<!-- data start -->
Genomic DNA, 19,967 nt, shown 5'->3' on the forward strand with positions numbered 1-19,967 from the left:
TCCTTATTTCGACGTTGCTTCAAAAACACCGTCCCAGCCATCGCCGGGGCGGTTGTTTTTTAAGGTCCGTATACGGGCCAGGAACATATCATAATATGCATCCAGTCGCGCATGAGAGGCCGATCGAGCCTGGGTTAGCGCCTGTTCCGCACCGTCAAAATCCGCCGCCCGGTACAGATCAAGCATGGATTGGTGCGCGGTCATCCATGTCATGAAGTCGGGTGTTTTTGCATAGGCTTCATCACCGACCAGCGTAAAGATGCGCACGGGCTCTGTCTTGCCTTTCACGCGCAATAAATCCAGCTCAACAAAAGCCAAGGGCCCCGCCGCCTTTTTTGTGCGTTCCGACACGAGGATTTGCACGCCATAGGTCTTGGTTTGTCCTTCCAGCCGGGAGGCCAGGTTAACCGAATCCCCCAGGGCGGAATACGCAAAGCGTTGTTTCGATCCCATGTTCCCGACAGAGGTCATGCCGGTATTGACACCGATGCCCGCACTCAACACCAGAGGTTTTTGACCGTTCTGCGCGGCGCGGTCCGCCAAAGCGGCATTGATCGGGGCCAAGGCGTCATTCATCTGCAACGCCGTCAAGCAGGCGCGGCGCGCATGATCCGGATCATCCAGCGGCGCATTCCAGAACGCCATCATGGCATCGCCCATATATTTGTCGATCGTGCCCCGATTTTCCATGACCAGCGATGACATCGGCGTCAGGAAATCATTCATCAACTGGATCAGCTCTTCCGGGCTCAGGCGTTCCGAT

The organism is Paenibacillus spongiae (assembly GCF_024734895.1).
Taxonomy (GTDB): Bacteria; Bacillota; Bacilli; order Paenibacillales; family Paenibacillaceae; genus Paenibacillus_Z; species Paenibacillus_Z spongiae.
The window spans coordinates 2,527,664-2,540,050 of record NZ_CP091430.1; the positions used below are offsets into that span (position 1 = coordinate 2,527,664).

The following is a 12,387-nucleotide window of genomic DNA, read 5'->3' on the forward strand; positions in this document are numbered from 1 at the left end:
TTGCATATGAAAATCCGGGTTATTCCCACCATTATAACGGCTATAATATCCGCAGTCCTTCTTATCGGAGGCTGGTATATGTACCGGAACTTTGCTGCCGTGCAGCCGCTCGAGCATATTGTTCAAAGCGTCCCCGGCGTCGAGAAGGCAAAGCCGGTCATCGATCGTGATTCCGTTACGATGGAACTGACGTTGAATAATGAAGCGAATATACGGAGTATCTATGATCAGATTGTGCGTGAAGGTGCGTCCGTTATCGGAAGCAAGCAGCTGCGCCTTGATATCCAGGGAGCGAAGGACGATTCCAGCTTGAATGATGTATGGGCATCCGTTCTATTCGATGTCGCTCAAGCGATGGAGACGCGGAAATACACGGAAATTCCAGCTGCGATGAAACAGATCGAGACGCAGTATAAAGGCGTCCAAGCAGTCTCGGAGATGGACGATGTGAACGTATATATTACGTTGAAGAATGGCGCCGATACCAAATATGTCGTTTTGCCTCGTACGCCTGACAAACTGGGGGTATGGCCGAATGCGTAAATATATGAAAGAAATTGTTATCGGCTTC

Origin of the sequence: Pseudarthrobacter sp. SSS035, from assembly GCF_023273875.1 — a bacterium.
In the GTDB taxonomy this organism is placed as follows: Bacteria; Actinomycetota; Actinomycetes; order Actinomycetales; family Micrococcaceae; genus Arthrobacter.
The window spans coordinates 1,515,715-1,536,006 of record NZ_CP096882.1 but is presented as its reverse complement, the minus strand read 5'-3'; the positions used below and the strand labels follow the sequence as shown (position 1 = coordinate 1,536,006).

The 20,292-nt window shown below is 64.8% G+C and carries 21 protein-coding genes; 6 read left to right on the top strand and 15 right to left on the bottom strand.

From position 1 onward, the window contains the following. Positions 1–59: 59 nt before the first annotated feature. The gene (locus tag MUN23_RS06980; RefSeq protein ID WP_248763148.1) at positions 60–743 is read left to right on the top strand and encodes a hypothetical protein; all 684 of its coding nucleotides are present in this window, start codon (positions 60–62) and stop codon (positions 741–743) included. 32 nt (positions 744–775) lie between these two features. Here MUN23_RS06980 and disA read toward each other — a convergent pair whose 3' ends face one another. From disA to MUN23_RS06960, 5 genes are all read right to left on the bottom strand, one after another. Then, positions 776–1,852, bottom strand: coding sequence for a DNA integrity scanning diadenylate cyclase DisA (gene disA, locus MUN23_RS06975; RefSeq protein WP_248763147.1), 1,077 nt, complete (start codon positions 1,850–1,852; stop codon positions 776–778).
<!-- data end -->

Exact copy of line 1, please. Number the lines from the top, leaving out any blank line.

Genomic DNA, 19,967 nt, shown 5'->3' on the forward strand with positions numbered 1-19,967 from the left: